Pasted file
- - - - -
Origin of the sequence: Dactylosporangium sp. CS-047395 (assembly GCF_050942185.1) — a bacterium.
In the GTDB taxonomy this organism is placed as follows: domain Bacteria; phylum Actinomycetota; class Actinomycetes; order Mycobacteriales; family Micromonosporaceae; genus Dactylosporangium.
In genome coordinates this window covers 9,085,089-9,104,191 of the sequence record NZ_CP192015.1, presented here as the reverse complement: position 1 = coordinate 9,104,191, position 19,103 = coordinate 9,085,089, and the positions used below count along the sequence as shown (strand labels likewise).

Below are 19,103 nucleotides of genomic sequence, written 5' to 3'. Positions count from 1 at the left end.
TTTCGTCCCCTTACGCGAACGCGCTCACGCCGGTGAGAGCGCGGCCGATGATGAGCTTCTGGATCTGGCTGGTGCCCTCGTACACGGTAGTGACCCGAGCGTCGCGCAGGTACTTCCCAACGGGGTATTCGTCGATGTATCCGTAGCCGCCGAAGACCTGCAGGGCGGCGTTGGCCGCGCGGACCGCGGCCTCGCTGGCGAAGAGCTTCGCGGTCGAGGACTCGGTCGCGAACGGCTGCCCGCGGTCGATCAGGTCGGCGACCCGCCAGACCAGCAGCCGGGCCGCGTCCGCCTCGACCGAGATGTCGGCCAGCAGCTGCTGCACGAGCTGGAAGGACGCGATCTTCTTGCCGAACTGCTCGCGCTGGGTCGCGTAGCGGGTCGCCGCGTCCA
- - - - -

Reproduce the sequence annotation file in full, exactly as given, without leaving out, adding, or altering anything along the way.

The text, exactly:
Origin of the sequence: Dactylosporangium sp. CS-047395 (assembly GCF_050942185.1) — a bacterium.
In the GTDB taxonomy this organism is placed as follows: domain Bacteria; phylum Actinomycetota; class Actinomycetes; order Mycobacteriales; family Micromonosporaceae; genus Dactylosporangium.
In genome coordinates this window covers 9,085,089-9,104,191 of the sequence record NZ_CP192015.1, presented here as the reverse complement: position 1 = coordinate 9,104,191, position 19,103 = coordinate 9,085,089, and the positions used below count along the sequence as shown (strand labels likewise).

Below are 19,103 nucleotides of genomic sequence, written 5' to 3'. Positions count from 1 at the left end.
TTTCGTCCCCTTACGCGAACGCGCTCACGCCGGTGAGAGCGCGGCCGATGATGAGCTTCTGGATCTGGCTGGTGCCCTCGTACACGGTAGTGACCCGAGCGTCGCGCAGGTACTTCCCAACGGGGTATTCGTCGATGTATCCGTAGCCGCCGAAGACCTGCAGGGCGGCGTTGGCCGCGCGGACCGCGGCCTCGCTGGCGAAGAGCTTCGCGGTCGAGGACTCGGTCGCGAACGGCTGCCCGCGGTCGATCAGGTCGGCGACCCGCCAGACCAGCAGCCGGGCCGCGTCCGCCTCGACCGAGATGTCGGCCAGCAGCTGCTGCACGAGCTGGAAGGACGCGATCTTCTTGCCGAACTGCTCGCGCTGGGTCGCGTAGCGGGTCGCCGCGTCCA